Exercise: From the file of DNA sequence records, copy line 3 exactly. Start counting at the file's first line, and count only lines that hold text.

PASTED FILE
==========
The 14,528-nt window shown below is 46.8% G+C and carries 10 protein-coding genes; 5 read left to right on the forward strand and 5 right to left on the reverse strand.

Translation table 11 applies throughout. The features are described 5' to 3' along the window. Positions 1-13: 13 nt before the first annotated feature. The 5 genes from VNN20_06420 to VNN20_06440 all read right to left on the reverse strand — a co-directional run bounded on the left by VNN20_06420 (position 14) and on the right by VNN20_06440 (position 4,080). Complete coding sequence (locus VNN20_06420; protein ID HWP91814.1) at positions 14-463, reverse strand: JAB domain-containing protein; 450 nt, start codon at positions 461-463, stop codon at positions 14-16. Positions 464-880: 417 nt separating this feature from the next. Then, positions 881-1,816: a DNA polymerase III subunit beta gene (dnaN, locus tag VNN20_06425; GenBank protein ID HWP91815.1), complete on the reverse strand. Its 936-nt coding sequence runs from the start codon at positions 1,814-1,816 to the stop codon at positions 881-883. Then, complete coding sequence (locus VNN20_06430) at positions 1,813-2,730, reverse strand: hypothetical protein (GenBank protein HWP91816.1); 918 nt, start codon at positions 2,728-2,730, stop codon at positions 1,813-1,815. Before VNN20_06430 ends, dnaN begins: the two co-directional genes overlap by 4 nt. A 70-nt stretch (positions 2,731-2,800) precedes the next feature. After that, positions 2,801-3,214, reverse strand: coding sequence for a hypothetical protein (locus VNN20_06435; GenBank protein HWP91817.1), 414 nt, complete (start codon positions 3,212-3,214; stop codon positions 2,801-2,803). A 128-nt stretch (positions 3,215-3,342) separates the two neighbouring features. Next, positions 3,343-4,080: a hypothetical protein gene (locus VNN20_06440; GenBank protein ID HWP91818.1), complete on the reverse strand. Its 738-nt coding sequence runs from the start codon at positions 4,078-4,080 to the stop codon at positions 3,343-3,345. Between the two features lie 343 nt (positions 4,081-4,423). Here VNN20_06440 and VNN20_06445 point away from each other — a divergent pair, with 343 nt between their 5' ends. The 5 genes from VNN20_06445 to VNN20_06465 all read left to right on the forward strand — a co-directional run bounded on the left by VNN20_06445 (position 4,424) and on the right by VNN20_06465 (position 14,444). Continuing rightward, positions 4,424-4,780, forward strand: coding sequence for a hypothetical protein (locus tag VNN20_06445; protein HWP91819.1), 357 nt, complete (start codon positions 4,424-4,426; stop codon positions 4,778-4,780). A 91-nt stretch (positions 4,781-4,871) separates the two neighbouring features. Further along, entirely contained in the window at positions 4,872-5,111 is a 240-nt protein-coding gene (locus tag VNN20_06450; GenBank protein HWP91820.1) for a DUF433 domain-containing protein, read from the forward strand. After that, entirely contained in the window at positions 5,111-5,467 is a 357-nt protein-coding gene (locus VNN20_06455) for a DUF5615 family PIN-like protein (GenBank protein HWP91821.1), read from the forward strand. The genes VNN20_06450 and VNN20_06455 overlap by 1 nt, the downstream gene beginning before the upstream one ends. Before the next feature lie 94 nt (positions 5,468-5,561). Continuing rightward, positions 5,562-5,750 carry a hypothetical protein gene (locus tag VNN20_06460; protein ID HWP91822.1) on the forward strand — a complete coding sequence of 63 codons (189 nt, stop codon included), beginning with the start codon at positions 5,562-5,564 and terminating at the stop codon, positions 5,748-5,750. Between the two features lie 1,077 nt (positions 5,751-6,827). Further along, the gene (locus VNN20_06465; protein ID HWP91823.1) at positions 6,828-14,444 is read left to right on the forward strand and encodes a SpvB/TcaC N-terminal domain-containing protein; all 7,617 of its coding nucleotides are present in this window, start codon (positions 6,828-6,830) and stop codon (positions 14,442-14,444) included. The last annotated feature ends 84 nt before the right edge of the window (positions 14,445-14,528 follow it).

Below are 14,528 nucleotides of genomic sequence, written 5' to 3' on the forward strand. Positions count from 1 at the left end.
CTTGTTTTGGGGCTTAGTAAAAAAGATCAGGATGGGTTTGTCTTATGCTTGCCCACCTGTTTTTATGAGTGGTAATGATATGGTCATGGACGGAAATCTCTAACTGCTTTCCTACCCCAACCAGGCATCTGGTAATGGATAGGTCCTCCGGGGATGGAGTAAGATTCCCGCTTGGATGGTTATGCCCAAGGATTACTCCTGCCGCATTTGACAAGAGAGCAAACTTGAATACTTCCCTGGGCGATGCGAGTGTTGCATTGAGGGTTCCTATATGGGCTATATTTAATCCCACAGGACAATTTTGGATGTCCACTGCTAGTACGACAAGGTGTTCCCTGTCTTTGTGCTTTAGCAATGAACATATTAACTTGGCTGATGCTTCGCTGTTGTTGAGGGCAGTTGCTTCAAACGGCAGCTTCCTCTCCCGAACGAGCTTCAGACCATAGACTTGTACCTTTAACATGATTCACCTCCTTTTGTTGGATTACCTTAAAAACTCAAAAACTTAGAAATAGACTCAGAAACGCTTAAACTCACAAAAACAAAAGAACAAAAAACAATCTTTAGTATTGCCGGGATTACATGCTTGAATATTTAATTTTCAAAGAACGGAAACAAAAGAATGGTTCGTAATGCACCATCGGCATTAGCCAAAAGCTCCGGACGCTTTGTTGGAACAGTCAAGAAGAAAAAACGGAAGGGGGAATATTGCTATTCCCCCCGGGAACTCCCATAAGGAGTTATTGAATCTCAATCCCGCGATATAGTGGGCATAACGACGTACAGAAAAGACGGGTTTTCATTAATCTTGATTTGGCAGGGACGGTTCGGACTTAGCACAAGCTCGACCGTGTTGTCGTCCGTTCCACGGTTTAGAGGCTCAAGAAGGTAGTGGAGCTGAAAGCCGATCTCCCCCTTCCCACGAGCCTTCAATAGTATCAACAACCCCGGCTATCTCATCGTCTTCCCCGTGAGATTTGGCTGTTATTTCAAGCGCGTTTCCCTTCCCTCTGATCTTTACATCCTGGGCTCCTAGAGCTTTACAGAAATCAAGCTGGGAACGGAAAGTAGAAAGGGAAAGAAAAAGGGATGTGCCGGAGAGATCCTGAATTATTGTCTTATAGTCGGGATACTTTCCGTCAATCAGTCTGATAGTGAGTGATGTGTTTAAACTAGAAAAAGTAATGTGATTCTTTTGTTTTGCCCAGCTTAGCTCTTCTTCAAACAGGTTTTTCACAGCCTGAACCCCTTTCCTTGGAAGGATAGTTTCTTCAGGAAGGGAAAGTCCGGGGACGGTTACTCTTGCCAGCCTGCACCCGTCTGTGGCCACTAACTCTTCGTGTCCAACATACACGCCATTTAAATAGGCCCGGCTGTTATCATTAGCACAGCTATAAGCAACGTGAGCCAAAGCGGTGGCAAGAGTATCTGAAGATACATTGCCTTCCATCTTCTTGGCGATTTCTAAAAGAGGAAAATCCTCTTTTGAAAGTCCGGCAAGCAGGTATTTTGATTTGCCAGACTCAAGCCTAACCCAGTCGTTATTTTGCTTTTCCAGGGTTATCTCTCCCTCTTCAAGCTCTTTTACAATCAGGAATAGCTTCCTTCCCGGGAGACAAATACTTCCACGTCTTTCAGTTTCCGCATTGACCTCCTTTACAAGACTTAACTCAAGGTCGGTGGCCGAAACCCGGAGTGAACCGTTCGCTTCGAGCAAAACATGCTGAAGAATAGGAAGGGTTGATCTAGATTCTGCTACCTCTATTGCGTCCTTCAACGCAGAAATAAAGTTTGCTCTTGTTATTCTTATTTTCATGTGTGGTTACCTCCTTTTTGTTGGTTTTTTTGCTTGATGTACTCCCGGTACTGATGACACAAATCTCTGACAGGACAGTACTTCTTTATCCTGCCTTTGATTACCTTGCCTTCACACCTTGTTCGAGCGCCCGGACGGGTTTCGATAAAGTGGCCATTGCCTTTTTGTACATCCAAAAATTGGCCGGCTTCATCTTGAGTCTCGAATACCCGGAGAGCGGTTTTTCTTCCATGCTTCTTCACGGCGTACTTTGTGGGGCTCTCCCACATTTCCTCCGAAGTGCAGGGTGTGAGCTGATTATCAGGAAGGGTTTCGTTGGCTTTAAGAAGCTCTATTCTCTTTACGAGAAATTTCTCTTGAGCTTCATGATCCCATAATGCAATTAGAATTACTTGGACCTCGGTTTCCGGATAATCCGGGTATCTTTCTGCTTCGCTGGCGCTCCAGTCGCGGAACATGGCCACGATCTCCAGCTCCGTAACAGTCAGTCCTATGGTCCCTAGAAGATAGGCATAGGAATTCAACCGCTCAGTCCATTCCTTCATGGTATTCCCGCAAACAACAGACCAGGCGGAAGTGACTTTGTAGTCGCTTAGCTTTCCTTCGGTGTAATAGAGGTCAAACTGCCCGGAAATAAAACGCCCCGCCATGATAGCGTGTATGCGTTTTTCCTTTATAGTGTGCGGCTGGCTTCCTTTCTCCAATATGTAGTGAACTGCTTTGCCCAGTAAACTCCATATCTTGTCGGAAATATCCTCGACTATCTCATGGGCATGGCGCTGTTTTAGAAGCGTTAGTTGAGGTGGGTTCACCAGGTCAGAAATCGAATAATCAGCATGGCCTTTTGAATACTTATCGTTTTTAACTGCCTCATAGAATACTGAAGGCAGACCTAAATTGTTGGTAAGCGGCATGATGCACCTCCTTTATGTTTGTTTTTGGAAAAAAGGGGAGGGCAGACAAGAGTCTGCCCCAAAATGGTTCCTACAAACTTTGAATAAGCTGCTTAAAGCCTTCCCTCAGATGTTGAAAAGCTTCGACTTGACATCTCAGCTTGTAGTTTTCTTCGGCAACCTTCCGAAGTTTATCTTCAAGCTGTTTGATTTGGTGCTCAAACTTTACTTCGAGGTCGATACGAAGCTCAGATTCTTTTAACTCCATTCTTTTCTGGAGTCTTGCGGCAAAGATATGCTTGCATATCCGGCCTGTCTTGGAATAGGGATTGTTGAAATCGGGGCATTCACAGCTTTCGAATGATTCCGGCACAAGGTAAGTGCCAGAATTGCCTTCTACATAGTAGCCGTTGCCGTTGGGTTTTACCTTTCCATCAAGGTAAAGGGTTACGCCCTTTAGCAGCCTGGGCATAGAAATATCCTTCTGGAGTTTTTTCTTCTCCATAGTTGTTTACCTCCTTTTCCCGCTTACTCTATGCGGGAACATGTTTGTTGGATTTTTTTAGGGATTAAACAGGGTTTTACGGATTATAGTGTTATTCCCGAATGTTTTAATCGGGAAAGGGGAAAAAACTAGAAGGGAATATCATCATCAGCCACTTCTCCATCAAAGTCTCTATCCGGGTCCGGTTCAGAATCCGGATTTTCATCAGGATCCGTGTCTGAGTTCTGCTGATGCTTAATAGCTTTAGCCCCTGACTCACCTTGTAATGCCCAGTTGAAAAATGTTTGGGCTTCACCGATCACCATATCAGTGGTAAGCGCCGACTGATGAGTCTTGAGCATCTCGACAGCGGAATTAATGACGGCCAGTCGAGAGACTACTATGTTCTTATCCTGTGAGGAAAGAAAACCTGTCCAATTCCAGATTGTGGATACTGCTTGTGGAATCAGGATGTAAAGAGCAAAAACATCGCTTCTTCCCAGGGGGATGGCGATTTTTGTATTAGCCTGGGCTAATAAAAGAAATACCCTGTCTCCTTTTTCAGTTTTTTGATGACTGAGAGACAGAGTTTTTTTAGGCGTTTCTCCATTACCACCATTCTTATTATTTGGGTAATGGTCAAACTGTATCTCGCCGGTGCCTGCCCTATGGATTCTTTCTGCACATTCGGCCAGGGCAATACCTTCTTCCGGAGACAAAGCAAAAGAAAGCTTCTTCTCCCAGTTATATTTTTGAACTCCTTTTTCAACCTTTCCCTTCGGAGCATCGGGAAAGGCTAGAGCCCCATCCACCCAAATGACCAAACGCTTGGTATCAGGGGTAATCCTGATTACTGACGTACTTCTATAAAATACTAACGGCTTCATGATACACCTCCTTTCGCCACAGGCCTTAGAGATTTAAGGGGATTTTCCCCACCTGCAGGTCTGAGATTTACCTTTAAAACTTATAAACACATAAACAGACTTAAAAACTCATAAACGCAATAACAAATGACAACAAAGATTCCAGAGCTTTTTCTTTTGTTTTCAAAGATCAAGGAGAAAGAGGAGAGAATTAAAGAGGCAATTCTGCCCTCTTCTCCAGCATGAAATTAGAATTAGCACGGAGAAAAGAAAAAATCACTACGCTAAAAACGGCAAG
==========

Below are 14,528 nucleotides of genomic sequence, written 5' to 3' on the forward strand. Positions count from 1 at the left end.